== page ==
And yet… can anyone tell me why the temperature has been pretty much exactly the same every time I’ve visited? Is it ever not 53 degrees in Paris? (Fahrenheit, people.)

And why, WHY, does it always feel more like 33? This morning I actually stood in front of an outdoor chicken rotisserie broiler to warm up.

Despite my lack of pure unadulterated love for Paris, I’ve been finding it highly enjoyable to be here under my current circumstances (unemployed yet with a certain sense of possibility). I keep breaking into the widest grins while walking down the wide boulevards and happening upon things like the Benoit Hamon rally at place de la République last night. But… this weather is really cramping my style. It takes me like an hour to will myself out of bed in the morning, as though it’s mid-January. I didn’t bring my winter coat with me, and there’s only so many layers I can put on in a day without looking like a bag lady.

So I’m cangry. There’s hangry for hunger-induced anger and now I’m officially coining cangry for cold-induced anger. Oh wait, it already exists.  I bet whoever beat me to it is Parisian.

[Photo of Paris from the air, oh whoops, my mistake, it’s actually the Arctic tundra: Jack French.]

Paris as Bradley Cooper

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Yesterday as I was strolling the stunning streets of Paris, I began again to wonder why I have such a chip on my shoulder about this lovely city. None of my explanations were plausible, until I decided to apply my “city as boyfriend” analogy, and then all of a sudden it made sense. My relationship to Paris is exactly like my relationship with Bradley Cooper.

Which is not to claim that Bradley Cooper is my boyfriend. He is not, nor will he ever be. That’s the point.

Everybody loves Bradley Cooper. They think he is the most beautiful, sexy man on the planet. In his real-life presence, they become giddy and take beaming selfies. There are some who would even pay extravagent amounts of money to spend the night with him.

Me, not a chance. I acknowledge that Bradley Cooper has exceptionally beautiful eyes, but that’s where it ends. He seems like a standard-issue faux-hunk who has cultivated nothing soulful below the surface. The chemistry is just not there. And what’s more, he seems to have an air about him of the arrogant A-lister who thinks only the hottest babes are worthy of him. So, if I ever crossed his path, I’d make a point of turning on my heel and walking the other way before he could take the non-time to look right through me.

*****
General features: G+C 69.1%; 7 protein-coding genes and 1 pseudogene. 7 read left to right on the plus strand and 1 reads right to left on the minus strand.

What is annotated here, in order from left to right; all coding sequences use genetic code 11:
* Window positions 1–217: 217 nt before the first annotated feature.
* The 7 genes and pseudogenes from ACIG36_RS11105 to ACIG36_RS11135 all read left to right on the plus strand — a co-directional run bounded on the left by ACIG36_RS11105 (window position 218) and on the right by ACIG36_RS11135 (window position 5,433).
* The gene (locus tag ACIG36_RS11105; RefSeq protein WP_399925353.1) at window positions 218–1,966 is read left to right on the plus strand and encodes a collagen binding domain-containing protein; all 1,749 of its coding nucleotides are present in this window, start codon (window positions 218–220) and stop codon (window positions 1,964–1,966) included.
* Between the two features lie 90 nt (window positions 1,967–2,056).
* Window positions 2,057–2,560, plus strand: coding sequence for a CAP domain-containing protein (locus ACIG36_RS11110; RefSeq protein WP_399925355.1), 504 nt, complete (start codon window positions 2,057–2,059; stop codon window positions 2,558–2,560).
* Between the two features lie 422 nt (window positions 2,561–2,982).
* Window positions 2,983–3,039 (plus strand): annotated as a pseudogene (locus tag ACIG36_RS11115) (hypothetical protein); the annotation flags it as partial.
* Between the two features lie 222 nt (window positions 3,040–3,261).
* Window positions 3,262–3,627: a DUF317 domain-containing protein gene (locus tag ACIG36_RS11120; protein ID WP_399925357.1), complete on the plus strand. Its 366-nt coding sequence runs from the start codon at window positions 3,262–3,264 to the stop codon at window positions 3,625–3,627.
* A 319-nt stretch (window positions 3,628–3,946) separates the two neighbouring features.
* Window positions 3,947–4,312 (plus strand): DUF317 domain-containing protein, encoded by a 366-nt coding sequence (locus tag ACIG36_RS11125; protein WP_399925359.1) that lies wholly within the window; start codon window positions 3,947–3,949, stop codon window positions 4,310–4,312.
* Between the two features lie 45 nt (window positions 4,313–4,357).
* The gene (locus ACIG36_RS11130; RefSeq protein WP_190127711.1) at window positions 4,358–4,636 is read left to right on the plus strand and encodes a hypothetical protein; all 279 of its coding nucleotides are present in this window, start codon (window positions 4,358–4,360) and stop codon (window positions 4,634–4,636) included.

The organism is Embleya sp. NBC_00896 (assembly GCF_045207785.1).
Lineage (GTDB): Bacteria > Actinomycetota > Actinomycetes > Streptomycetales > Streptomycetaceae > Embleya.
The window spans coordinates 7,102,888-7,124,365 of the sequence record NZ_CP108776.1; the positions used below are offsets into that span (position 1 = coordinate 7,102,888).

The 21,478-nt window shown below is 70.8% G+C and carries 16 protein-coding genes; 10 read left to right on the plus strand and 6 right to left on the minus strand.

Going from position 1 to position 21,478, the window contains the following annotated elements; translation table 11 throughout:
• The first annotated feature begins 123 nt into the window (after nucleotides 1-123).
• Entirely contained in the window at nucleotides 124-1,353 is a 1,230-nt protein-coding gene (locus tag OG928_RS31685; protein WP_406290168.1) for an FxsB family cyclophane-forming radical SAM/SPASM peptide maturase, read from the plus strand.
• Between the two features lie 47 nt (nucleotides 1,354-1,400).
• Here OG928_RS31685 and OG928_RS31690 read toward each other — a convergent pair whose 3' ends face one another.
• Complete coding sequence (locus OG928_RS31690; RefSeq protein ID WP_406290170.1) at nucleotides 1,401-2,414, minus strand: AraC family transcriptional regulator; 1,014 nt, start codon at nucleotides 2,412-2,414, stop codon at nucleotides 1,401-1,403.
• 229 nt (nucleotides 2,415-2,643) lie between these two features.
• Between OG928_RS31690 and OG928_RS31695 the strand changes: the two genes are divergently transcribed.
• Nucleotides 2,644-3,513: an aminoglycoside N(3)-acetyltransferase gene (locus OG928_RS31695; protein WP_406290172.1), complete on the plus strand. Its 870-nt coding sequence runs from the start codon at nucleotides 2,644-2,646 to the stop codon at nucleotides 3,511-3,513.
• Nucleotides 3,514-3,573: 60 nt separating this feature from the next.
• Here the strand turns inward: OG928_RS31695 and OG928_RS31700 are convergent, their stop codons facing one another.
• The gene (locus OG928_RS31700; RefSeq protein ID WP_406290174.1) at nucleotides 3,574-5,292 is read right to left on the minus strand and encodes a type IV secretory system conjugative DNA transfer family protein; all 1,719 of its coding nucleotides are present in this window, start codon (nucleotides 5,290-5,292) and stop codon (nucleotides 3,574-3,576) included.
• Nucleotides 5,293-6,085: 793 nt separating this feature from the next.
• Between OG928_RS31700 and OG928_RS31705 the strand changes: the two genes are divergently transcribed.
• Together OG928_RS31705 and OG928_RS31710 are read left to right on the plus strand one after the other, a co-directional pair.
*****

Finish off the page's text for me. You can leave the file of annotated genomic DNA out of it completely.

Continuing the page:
And that’s Paris and me in a nutshell. The three times I’ve been here before, I could not love the city because I was sure the city would not find me worthy of loving back. I thought I didn’t look good enough, dress well enough, or speak French elegantly enough.

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I suppose I could have fallen for Paris anyway, given my romantic predisposition to run after those who don’t give me the time of day. But, like Bradley Cooper, I was never that attracted to Paris to begin with. While I recognize that the city is objectively gorgeous, it does not move me in the way that, say, Barcelona with its wonder-inducing Gaudís does. All this week, I’ve been walking past jaw-dropping buildings, and while they do fill me with delight, I also feel a sense of disconnection and resentment of their superfluous, easy beauty. 

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They remind me of Victoria’s Secret models. The kind favored by Bradley Cooper, not so incidentally. Is there anything that’s strikingly peculiar or unconventionally dazzling about this place? Anything that is lovable and wonderful rather than simply stunning? Until I arrived last week, I found that prospect doubtful.

Now that I’m here, I realize that’s ridiculous. There must be. I am trying hard to withhold judgement and to earnestly search it out. I realize it’s equally ridiculous to think that an entire city is judging me. No one cares. Parisians are just going about their business, and there is no velvet rope keeping me from joining them.

That said, I should also withhold judgment of Bradley Cooper. I do not know him nor have any basis to tell what he is really like. For all I know, he could be an unselfconsciously offbeat sweetheart. Perhaps he loves playing gin rummy with his grandma. Perhaps he has three pet hamsters named after Hollywood royalty. Perhaps he still writes to his Kenyan pen-pal from the fifth grade. Doubtful, but possible.

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[Top photo of Bradley Cooper in Paris: Just Jared; Bottom photo: Pascal Le Segretain/Getty Images Europe]

my favorite pictures from Dakar

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Because I’m in NYC feeling reverse homesickness, if you will, here are the pix that I love the most from my time in Dakar.

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The architecture I love combined with the car rapides that I love = a feast for the eyes.IMG_7236 copy